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Neurospine > Volume 21(1); 2024 > Article
Zou, Ji, Yang, Ma, Fang, Wang, Liu, Zhou, Bao, Zhang, and Ye: Biomechanical Evaluation of 2 Endoscopic Spine Surgery Methods for Treating Lumbar Disc Herniation: A Finite Element Study

Abstract

Objective

This study aimed to evaluate the effects of 2 endoscopic spine surgeries on the biomechanical properties of normal and osteoporotic spines.

Methods

Based on computed tomography images of a healthy adult volunteer, 6 finite element models were created. After validating the normal intact model, a concentrated force of 400 N and a moment of 7.5 Nm were exerted on the upper surface of L3 to simulate 6 physiological activities of the spine. Five types of indices were used to assess the biomechanical properties of the 6 models, range of motion (ROM), maximum displacement value, intervertebral disc stress, maximum stress value, and articular protrusion stress, and by combining them with finite element stress cloud.

Results

In normal and osteoporotic spines, there was no meaningful change in ROM or disc stress in the 2 surgical models for the 6 motion states. Model N1 (osteoporotic percutaneous transforaminal endoscopic discectomy model) showed a decrease in maximum displacement value of 20.28% in right lateral bending. Model M2 (unilateral biportal endoscopic model) increased maximum displacement values of 16.88% and 17.82% during left and right lateral bending, respectively. The maximum stress value of L4–5 increased by 11.72% for model M2 during left rotation. In addition, using the same surgical approach, ROM, maximum displacement values, disc stress, and maximum stress values were more significant in the osteoporotic model than in the normal model.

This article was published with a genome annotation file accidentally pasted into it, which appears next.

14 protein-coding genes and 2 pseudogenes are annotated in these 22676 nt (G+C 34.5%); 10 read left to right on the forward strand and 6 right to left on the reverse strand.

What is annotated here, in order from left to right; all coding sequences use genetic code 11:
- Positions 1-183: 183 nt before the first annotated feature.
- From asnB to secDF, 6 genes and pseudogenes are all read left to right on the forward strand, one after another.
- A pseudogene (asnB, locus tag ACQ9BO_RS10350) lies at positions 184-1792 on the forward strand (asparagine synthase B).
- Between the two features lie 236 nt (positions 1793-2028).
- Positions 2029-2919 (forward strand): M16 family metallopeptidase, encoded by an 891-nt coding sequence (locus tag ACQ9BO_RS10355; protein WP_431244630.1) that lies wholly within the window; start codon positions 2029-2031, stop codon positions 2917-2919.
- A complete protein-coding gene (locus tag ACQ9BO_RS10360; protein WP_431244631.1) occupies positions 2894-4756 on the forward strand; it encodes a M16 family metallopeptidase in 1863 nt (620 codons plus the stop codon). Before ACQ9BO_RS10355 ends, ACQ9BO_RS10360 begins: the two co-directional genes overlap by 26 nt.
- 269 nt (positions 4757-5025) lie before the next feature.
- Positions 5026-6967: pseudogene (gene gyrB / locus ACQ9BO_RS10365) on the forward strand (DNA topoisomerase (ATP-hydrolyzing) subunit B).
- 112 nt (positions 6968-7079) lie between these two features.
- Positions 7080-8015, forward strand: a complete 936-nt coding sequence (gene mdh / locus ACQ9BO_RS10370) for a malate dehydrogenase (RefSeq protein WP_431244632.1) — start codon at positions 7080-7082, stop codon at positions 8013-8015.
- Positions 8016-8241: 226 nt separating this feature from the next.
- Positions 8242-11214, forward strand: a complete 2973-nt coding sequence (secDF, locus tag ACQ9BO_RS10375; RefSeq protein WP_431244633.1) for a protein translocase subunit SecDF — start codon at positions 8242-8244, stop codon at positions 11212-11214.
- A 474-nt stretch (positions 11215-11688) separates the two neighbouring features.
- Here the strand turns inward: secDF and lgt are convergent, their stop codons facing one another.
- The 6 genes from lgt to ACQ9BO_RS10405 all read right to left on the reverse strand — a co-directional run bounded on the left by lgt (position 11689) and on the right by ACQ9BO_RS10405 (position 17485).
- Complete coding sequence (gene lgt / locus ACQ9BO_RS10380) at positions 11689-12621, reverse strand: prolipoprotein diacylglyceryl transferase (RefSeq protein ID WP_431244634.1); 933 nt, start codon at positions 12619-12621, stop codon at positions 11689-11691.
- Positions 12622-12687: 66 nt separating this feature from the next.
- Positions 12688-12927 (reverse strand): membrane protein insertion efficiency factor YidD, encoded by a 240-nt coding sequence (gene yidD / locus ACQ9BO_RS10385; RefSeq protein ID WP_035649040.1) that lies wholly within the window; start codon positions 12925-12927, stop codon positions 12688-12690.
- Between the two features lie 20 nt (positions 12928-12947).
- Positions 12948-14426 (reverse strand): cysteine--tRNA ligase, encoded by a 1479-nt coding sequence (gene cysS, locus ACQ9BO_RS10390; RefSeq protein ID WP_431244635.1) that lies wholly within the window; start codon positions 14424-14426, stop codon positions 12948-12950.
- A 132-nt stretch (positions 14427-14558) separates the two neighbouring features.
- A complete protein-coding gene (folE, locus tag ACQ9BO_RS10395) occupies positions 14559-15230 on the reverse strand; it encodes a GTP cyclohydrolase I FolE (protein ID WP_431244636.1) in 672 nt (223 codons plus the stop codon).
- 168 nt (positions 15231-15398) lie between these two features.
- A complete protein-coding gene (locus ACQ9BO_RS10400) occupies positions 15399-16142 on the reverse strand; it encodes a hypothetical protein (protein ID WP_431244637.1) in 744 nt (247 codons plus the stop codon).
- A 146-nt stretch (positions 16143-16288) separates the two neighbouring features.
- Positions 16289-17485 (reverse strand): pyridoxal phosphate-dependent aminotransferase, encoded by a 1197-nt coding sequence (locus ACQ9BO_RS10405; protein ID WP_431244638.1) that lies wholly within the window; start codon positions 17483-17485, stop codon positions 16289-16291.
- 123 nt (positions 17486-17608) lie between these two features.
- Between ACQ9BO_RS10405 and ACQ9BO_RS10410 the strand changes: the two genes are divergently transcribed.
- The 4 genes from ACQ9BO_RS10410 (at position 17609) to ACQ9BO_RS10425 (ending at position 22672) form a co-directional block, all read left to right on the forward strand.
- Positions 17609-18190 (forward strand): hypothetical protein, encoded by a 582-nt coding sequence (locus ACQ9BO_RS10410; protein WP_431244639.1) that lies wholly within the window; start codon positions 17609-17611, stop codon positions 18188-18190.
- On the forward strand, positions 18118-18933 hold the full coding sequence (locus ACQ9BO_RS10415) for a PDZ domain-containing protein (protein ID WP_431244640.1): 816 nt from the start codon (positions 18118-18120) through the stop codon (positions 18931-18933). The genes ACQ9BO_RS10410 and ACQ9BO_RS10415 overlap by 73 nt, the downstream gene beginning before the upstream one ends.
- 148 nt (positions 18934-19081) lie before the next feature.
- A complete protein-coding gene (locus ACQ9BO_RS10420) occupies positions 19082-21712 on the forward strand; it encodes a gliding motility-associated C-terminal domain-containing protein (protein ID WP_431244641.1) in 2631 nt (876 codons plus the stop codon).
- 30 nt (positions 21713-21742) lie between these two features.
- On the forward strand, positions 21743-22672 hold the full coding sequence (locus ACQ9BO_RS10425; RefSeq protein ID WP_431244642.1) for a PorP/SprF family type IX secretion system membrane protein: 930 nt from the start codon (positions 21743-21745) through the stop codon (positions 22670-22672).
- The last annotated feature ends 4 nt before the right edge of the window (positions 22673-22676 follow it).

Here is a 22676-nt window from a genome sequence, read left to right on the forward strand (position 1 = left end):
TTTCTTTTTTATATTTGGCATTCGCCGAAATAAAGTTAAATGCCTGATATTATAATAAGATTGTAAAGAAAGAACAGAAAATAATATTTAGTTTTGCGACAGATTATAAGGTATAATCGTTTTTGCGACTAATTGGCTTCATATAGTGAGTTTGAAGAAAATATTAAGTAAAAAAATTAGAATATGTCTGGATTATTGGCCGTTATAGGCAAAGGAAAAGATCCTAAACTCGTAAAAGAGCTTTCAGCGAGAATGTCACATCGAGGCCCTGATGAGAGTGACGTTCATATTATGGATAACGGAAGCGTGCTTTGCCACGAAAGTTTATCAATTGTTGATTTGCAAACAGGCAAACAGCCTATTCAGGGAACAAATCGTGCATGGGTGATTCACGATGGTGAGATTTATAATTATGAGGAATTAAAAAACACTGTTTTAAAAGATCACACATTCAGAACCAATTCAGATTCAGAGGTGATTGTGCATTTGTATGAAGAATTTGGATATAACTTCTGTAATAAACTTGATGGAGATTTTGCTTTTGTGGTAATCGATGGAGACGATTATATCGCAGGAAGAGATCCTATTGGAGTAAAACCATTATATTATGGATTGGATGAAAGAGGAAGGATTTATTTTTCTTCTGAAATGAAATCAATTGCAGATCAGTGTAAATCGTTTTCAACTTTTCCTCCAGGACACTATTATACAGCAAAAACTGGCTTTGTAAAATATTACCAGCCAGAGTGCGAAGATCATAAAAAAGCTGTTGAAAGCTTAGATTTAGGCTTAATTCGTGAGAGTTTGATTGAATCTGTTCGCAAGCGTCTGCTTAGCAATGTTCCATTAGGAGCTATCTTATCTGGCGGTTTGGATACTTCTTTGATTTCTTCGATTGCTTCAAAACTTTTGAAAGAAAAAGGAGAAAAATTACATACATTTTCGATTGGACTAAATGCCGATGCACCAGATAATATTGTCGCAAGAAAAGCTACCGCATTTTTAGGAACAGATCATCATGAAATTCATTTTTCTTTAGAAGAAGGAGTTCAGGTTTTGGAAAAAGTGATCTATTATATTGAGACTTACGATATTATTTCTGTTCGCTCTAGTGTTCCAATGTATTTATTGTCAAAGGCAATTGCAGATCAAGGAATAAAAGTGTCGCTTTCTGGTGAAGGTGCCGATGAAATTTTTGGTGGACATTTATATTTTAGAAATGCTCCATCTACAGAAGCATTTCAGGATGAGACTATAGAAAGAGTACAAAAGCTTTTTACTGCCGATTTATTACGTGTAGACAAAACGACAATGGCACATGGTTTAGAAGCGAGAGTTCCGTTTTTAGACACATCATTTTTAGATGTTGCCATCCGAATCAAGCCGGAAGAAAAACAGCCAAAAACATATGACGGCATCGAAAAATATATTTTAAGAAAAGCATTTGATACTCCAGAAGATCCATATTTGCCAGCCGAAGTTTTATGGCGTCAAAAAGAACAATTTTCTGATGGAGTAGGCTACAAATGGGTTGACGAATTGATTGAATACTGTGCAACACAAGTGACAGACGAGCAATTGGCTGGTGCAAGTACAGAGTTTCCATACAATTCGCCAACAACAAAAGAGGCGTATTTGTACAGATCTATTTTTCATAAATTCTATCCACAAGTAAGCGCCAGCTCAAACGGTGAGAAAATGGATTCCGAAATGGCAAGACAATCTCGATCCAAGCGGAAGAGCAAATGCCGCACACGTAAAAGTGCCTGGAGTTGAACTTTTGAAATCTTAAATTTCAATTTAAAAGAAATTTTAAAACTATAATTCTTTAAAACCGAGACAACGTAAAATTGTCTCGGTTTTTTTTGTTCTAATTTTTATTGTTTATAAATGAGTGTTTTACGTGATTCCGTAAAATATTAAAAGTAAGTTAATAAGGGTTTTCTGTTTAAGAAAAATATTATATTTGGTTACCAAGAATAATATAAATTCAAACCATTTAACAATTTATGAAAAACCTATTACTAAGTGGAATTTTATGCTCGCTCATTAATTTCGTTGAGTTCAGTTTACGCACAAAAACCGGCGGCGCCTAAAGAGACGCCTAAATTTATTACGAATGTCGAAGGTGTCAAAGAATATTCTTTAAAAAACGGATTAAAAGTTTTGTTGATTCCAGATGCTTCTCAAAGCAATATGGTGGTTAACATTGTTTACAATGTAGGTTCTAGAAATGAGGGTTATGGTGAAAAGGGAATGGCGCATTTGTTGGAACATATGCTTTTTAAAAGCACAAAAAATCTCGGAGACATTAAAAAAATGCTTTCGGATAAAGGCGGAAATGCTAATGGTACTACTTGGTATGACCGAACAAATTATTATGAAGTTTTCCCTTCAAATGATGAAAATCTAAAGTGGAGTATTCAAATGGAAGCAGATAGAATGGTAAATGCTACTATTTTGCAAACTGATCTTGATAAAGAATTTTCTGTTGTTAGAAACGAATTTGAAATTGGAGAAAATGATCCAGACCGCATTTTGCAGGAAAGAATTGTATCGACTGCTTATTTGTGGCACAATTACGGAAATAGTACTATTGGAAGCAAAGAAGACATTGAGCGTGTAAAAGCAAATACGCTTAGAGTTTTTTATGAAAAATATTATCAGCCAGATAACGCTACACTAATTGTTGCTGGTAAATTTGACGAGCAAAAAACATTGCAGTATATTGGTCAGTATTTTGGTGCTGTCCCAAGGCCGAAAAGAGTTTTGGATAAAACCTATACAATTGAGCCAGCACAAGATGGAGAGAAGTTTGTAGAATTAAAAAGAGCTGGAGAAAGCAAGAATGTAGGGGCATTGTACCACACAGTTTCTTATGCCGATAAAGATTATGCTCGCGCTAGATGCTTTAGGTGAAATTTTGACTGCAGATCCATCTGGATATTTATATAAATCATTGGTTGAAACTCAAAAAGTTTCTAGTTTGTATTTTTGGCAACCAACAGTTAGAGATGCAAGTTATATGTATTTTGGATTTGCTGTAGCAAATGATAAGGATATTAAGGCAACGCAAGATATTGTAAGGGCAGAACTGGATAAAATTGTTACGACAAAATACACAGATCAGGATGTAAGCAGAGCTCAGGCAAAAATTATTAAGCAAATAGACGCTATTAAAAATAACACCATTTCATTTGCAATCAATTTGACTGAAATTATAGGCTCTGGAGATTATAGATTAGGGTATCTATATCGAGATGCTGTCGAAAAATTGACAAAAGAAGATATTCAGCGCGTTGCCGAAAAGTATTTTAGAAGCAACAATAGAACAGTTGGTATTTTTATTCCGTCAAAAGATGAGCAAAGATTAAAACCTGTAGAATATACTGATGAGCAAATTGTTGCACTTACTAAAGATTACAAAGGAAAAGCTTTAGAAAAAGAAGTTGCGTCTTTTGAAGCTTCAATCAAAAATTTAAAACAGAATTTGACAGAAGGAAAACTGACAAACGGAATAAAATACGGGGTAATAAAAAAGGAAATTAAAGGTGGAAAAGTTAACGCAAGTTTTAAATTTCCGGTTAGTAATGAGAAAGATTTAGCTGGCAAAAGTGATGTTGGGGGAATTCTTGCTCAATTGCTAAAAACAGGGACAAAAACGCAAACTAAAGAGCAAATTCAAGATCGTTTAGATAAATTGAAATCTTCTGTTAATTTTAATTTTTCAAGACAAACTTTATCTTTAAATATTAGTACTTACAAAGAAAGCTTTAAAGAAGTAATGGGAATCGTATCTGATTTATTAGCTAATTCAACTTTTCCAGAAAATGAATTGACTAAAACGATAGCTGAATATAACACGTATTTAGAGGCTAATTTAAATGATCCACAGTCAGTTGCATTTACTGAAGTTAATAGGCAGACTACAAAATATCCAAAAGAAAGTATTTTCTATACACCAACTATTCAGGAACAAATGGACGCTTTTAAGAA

Conclusion

In both normal and osteoporotic spines, both surgical approaches were less disruptive to the physiologic structure of the spine. Furthermore, using the same endoscopic spine surgery, normal spine biomechanical properties are superior to osteoporotic spines.

INTRODUCTION